Wednesday, October 30, 2013

Tattoos as Travel

The concept of tattoos depicted in Tattooing the World encompass a multitude of of themes we have discussed in class throughout the semester. What struck me most was the idea of tattoos as yet another form of travel. Essentially, tattoos are a moment in time. The are all representations of something. Even if you do not know what they mean, as in the case of O'Connell, they represent the moment in time that they were permanently branded on to the person's skin, "O'Connell exemplifies tattoo's travels..." (Ellis 17). They are there for good as a constant reminder of the moment the person got them, where they were, what time of year or even what time of day it was, perhaps who they were with at this time in their lives. They are snapshots of the person's life at that very moment. They are a way of bringing people back to different points in their past. Besides remembering physical aspects of their lives, tattoos are a way to remember a feeling. People often get tattoos in remembrance of loved ones. We saw this in  Figiel's They who do not Grieve. The grandmother had a tattoo that brought humiliation upon her. However it brought her back to a time of love. Her tattoo is a permanent reminder of that time in her life, one that makes her think of it every day upon seeing the tattoo.

Being that tattoo is a form of travel, it is also linked to identity. Travel makes us who we are. Our connection to our past is a significant part of our identity. Tattoos, of course, have a private meaning to each individual, however, it is also important how society views these tattoos. This is along the same vein as the idea of the public versus private self. Society could see tattoos completely wrong from the way they are intended to be, and it is simply a reality that how society perceives you is part of your identity, or part of your "public self". In the book, O'Connell finds an identity in being "'the tattooed Irishman'" (Ellis 16). This idea is supported on the next page, "they mean what O'Connell says they mean. They also mean what his audience and other North Americans think they mean" (Ellis 17). How others perceive you and how you perceive yourself are all aspects of your identity. How people view your tattoos will perhaps influence how they view you, good or bad.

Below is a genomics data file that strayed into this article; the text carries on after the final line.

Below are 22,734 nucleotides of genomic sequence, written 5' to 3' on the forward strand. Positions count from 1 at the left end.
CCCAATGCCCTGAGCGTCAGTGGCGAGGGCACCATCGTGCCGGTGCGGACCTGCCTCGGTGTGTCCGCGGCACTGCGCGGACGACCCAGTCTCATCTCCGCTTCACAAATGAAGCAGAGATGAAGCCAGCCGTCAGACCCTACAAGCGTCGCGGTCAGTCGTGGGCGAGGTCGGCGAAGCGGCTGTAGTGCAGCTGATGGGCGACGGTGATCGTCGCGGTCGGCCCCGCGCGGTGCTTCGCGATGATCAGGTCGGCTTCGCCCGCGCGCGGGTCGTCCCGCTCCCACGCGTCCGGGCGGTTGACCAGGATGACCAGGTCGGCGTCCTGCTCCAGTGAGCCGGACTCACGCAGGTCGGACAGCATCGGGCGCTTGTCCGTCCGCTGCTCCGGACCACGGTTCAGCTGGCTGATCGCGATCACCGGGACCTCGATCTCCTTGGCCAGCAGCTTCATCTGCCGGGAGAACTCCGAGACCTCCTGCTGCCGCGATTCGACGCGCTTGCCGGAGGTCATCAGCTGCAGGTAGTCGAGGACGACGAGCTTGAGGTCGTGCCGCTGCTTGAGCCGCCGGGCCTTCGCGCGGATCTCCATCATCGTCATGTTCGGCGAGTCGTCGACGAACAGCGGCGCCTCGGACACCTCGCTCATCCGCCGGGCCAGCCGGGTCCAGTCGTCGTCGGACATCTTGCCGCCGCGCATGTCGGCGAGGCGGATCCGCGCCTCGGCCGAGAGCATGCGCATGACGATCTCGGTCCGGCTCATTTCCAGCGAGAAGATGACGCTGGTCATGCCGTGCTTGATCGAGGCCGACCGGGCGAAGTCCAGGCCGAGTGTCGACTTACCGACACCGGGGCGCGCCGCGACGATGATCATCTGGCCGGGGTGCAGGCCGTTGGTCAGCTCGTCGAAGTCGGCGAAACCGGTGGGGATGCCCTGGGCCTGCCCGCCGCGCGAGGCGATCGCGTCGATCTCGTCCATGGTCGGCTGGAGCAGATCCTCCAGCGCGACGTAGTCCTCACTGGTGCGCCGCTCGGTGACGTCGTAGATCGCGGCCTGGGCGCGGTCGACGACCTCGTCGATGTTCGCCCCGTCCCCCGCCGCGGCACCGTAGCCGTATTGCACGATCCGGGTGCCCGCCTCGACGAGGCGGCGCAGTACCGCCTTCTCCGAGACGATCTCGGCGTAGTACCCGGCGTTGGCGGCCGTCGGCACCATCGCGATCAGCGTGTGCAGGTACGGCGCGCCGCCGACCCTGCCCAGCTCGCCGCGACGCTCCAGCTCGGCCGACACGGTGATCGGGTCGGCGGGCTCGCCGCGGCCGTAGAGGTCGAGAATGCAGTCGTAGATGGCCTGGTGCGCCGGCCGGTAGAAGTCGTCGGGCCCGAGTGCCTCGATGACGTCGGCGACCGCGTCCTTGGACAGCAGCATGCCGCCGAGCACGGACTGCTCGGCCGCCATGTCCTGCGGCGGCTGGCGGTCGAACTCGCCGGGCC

Out of all the forms of travel we have discussed thus far, this is perhaps the most interesting. Tattoos can be so personal, yet so public. They are a choice one makes to alter their physical appearance forever for all different purposes. Some sentimental, some comic perhaps, and some simply as adornment. Not only is it a way to travel through time but to travel to different places. O'Connell proudly wears tattoos from the Pacific's Caroline Islands, displaying quite a different culture than that of the United States. It is a way of experiencing cultural differences unlike any other. These cultural differences all tie back to the idea of tattoo as part of a person's identity, as tattoos can mean so many different things to each individual.

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